Former US special envoy on antisemitism 'surprised' by JCC perpetrator

"Something has changed in terms of antisemitism in the United States."

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March 24, 2017 03:02
2 minute read.
JCC bomb threats

A US-Israeli teen who was arrested in Israel on suspicion of making bomb threats against Jewish community centers in the United States, Australia and New Zealand over the past three months, is seen before the start of a remand hearing at Magistrate's Court in Rishon Lezion, Israel March 23, 2017. . (photo credit: REUTERS)

 
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WASHINGTON – The revelation that an 18-year-old Jewish Israeli is likely responsible for a spate of bomb threats to Jewish community centers is “surprising,” Ira Forman, who served as US special envoy to monitor and combat antisemitism during the Obama administration, told The Jerusalem Post on Thursday.

News that a Jewish teen was behind the scares also surprised the JCC Association, along with several other Jewish American organizations that assumed the campaign was orchestrated by one or more antisemitic actors. The Anti-Defamation League responded on Thursday, warning that the perpetrator’s actions were still antisemitic, despite the fact that they were carried out by a Jewish individual.

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“I was surprised – I didn’t expect this. I did think it might be coming from overseas, but not this,” Forman said. “Despite this, something has changed in terms of antisemitism in the United States. The cemetery desecrations are not being conducted by a 19-year-old in Israel; the increase in vandalism and harassment from far-right extremists online is not being conducted by a 19 year-old in Israel.”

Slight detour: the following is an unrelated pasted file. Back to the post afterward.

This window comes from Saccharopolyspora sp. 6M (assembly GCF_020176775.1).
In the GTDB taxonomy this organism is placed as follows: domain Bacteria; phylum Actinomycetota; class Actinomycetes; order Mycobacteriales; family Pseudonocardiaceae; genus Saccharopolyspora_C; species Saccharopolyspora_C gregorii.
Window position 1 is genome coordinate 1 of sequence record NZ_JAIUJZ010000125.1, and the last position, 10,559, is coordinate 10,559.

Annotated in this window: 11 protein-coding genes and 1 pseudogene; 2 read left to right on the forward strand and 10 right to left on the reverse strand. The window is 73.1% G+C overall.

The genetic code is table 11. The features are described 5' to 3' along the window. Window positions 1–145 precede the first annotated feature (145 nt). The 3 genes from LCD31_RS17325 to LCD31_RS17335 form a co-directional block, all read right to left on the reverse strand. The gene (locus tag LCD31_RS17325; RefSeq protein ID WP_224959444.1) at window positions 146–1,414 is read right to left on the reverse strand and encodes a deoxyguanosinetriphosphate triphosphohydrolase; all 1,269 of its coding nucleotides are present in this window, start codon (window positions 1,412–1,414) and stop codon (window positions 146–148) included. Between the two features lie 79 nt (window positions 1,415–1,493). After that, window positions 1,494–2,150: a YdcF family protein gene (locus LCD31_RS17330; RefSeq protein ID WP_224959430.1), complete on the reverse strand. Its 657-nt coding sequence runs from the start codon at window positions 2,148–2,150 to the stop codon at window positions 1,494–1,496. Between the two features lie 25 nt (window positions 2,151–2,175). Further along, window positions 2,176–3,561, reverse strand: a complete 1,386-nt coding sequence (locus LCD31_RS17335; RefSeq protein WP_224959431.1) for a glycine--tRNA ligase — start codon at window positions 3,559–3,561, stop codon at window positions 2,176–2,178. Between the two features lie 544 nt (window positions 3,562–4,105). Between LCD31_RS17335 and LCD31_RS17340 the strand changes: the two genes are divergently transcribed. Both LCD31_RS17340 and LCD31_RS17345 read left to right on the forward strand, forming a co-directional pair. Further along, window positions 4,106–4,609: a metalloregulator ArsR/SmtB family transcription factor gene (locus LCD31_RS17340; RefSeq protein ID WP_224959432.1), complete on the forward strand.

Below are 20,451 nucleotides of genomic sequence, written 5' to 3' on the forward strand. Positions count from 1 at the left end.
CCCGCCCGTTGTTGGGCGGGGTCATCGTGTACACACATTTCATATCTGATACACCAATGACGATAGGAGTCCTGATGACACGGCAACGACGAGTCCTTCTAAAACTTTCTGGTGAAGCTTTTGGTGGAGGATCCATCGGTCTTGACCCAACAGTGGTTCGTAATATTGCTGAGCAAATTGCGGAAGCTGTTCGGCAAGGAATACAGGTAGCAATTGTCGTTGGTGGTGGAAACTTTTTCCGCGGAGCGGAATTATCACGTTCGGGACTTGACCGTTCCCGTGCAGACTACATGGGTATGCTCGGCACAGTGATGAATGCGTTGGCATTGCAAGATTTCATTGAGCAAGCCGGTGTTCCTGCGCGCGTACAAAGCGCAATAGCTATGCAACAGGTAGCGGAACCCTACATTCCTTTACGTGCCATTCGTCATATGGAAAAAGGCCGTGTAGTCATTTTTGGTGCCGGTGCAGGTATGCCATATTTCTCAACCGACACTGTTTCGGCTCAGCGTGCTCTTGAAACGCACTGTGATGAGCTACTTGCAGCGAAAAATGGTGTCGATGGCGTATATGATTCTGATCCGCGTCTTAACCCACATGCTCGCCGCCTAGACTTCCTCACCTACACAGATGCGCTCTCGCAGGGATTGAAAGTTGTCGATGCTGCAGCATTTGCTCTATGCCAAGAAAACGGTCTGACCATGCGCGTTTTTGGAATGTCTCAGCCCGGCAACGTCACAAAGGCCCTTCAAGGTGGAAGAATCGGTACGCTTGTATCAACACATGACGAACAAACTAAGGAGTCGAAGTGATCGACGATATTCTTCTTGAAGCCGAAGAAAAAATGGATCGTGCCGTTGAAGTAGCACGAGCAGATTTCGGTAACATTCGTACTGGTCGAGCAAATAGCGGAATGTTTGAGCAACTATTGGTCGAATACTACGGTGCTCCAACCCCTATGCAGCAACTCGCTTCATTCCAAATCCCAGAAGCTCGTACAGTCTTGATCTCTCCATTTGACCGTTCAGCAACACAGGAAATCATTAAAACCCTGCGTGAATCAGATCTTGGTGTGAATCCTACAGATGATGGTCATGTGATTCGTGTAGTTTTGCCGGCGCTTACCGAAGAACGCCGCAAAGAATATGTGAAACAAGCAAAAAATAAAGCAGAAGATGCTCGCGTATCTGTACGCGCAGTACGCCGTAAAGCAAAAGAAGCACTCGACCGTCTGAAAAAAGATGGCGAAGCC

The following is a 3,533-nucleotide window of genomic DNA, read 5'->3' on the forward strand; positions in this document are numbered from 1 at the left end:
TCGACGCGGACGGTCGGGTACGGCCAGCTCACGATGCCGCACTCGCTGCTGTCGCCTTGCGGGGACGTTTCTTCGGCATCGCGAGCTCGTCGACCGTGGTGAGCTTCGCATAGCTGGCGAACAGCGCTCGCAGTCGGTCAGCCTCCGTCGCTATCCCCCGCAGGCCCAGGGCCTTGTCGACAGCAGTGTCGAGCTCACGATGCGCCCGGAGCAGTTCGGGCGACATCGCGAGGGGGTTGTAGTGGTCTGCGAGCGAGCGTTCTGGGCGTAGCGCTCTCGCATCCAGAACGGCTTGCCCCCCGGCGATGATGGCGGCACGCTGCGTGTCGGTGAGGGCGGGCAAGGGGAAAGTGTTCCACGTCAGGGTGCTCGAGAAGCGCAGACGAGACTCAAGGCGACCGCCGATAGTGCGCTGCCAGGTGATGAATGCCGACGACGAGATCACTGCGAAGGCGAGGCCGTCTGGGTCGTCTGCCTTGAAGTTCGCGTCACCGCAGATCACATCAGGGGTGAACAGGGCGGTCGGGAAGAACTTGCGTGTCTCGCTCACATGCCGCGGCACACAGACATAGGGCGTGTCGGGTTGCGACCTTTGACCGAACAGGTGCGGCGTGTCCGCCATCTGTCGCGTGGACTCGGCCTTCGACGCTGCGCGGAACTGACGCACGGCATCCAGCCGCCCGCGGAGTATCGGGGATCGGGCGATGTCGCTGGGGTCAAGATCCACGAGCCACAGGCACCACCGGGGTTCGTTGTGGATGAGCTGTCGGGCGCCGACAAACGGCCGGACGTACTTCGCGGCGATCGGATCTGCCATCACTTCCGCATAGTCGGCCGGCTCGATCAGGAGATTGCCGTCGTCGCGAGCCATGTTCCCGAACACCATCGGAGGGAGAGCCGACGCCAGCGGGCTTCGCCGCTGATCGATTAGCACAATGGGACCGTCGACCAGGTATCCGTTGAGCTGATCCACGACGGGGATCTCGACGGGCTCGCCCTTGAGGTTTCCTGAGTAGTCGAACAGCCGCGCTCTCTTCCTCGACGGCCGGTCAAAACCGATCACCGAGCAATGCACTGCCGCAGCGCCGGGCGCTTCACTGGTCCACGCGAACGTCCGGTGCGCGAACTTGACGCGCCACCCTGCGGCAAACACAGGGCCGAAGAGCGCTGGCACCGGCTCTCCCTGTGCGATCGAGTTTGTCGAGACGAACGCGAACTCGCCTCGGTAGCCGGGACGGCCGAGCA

Forman warned against oversimplifying the phenomenon that has gripped the United States in recent years. Both the FBI and the ADL have reported an undeniable uptick in antisemitic attacks, acts of vandalism and threats in 2016, although their formal compilations of reporting data will not be released until November.
Wave of bomb threats called to Jewish commmunity centers across the US , possible antisemitism(credit: REUTERS)

“It may have to do with the rise of social media, or socioeconomic anxieties,” Forman said. “You don’t want to simplify this. Saying that its ‘X’ or ‘Y’ wouldn’t be an honest answer.”

Forman underscored that from his experience antisemitism in the US remains less prevalent than in Europe, and that bigotry in America towards its Jewish community differs from European or Arab antisemitism.

“In terms of Jews and antisemitism, America remains an exceptional country – what’s happening here is not what’s happening in other places,” he explained. “Even before this news announcement, I thought we shouldn’t be pressing the panic button.”



Forman served as special envoy from 2013 until US President Donald Trump took office. The new president has yet to name his replacement, and US media reported last month that Trump’s team has considered cutting the position.

“It is a statutory position, you can’t eliminate the office or the position,” Forman said, while acknowledging the special envoy office may remain vacant under law.

“I’m getting mixed signals at the moment on whether it will be filled,” he added. “But I have no doubt it will be at some point.”

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